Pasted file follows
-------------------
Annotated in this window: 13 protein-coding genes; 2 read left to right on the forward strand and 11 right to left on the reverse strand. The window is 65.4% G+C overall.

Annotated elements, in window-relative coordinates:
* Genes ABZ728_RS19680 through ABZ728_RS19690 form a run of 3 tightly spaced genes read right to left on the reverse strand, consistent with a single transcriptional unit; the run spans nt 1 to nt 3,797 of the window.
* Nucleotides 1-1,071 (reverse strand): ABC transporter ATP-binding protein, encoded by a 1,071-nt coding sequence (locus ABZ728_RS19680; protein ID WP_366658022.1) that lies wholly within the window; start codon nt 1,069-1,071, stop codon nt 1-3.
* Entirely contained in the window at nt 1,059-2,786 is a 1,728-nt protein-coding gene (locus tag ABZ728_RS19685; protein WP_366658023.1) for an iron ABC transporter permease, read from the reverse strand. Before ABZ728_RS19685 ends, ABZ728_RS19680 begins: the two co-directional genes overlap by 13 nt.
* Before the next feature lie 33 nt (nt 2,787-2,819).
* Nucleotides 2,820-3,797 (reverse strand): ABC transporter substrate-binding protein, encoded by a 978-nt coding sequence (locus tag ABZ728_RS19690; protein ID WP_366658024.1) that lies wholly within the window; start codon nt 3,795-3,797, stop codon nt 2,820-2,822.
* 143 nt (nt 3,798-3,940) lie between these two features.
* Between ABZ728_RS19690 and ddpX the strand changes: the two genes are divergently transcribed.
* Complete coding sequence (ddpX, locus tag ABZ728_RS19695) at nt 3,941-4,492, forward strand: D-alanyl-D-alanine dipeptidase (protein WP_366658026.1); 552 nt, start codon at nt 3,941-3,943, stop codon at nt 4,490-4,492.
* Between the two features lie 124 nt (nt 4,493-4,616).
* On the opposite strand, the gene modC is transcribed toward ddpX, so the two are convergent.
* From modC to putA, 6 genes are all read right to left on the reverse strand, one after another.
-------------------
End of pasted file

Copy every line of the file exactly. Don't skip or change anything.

Annotated in this window: 13 protein-coding genes; 2 read left to right on the forward strand and 11 right to left on the reverse strand. The window is 65.4% G+C overall.

Annotated elements, in window-relative coordinates:
* Genes ABZ728_RS19680 through ABZ728_RS19690 form a run of 3 tightly spaced genes read right to left on the reverse strand, consistent with a single transcriptional unit; the run spans nt 1 to nt 3,797 of the window.
* Nucleotides 1-1,071 (reverse strand): ABC transporter ATP-binding protein, encoded by a 1,071-nt coding sequence (locus ABZ728_RS19680; protein ID WP_366658022.1) that lies wholly within the window; start codon nt 1,069-1,071, stop codon nt 1-3.
* Entirely contained in the window at nt 1,059-2,786 is a 1,728-nt protein-coding gene (locus tag ABZ728_RS19685; protein WP_366658023.1) for an iron ABC transporter permease, read from the reverse strand. Before ABZ728_RS19685 ends, ABZ728_RS19680 begins: the two co-directional genes overlap by 13 nt.
* Before the next feature lie 33 nt (nt 2,787-2,819).
* Nucleotides 2,820-3,797 (reverse strand): ABC transporter substrate-binding protein, encoded by a 978-nt coding sequence (locus tag ABZ728_RS19690; protein ID WP_366658024.1) that lies wholly within the window; start codon nt 3,795-3,797, stop codon nt 2,820-2,822.
* 143 nt (nt 3,798-3,940) lie between these two features.
* Between ABZ728_RS19690 and ddpX the strand changes: the two genes are divergently transcribed.
* Complete coding sequence (ddpX, locus tag ABZ728_RS19695) at nt 3,941-4,492, forward strand: D-alanyl-D-alanine dipeptidase (protein WP_366658026.1); 552 nt, start codon at nt 3,941-3,943, stop codon at nt 4,490-4,492.
* Between the two features lie 124 nt (nt 4,493-4,616).
* On the opposite strand, the gene modC is transcribed toward ddpX, so the two are convergent.
* From modC to putA, 6 genes are all read right to left on the reverse strand, one after another.